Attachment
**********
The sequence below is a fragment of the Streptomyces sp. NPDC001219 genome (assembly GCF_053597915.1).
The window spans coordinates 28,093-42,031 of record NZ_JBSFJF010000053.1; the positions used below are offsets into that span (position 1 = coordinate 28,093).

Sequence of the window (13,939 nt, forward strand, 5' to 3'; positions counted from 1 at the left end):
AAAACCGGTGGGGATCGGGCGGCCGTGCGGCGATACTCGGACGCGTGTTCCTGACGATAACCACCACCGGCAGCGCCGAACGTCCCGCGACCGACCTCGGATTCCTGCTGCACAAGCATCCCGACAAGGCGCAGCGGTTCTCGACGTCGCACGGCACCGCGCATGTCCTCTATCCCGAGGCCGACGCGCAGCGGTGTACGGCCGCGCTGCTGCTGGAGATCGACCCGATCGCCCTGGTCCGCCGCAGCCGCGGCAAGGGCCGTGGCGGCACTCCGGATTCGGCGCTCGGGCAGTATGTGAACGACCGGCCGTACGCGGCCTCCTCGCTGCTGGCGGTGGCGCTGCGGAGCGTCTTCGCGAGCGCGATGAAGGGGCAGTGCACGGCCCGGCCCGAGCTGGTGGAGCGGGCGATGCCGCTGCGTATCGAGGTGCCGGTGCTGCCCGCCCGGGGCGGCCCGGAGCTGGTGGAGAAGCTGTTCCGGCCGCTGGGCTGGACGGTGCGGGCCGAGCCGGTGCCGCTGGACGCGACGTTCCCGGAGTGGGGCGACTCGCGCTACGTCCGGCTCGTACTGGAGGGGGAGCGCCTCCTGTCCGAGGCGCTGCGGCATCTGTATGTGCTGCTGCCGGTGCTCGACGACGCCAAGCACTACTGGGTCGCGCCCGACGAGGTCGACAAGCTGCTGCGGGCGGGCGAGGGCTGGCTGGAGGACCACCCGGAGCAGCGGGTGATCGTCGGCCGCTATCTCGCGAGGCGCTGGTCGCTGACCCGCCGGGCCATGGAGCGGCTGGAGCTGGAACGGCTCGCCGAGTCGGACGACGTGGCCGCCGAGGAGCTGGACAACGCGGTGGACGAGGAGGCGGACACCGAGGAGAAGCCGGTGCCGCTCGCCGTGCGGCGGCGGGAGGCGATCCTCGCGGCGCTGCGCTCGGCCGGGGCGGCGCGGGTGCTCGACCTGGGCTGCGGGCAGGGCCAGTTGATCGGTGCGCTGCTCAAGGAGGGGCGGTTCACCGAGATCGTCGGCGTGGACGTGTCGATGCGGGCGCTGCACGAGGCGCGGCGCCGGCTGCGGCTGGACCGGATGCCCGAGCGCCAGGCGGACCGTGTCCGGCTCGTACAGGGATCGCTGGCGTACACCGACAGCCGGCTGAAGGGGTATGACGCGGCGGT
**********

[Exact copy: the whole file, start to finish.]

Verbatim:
The sequence below is a fragment of the Streptomyces sp. NPDC001219 genome (assembly GCF_053597915.1).
The window spans coordinates 28,093-42,031 of record NZ_JBSFJF010000053.1; the positions used below are offsets into that span (position 1 = coordinate 28,093).

Sequence of the window (13,939 nt, forward strand, 5' to 3'; positions counted from 1 at the left end):
AAAACCGGTGGGGATCGGGCGGCCGTGCGGCGATACTCGGACGCGTGTTCCTGACGATAACCACCACCGGCAGCGCCGAACGTCCCGCGACCGACCTCGGATTCCTGCTGCACAAGCATCCCGACAAGGCGCAGCGGTTCTCGACGTCGCACGGCACCGCGCATGTCCTCTATCCCGAGGCCGACGCGCAGCGGTGTACGGCCGCGCTGCTGCTGGAGATCGACCCGATCGCCCTGGTCCGCCGCAGCCGCGGCAAGGGCCGTGGCGGCACTCCGGATTCGGCGCTCGGGCAGTATGTGAACGACCGGCCGTACGCGGCCTCCTCGCTGCTGGCGGTGGCGCTGCGGAGCGTCTTCGCGAGCGCGATGAAGGGGCAGTGCACGGCCCGGCCCGAGCTGGTGGAGCGGGCGATGCCGCTGCGTATCGAGGTGCCGGTGCTGCCCGCCCGGGGCGGCCCGGAGCTGGTGGAGAAGCTGTTCCGGCCGCTGGGCTGGACGGTGCGGGCCGAGCCGGTGCCGCTGGACGCGACGTTCCCGGAGTGGGGCGACTCGCGCTACGTCCGGCTCGTACTGGAGGGGGAGCGCCTCCTGTCCGAGGCGCTGCGGCATCTGTATGTGCTGCTGCCGGTGCTCGACGACGCCAAGCACTACTGGGTCGCGCCCGACGAGGTCGACAAGCTGCTGCGGGCGGGCGAGGGCTGGCTGGAGGACCACCCGGAGCAGCGGGTGATCGTCGGCCGCTATCTCGCGAGGCGCTGGTCGCTGACCCGCCGGGCCATGGAGCGGCTGGAGCTGGAACGGCTCGCCGAGTCGGACGACGTGGCCGCCGAGGAGCTGGACAACGCGGTGGACGAGGAGGCGGACACCGAGGAGAAGCCGGTGCCGCTCGCCGTGCGGCGGCGGGAGGCGATCCTCGCGGCGCTGCGCTCGGCCGGGGCGGCGCGGGTGCTCGACCTGGGCTGCGGGCAGGGCCAGTTGATCGGTGCGCTGCTCAAGGAGGGGCGGTTCACCGAGATCGTCGGCGTGGACGTGTCGATGCGGGCGCTGCACGAGGCGCGGCGCCGGCTGCGGCTGGACCGGATGCCCGAGCGCCAGGCGGACCGTGTCCGGCTCGTACAGGGATCGCTGGCGTACACCGACAGCCGGCTGAAGGGGTATGACGCGGCGGT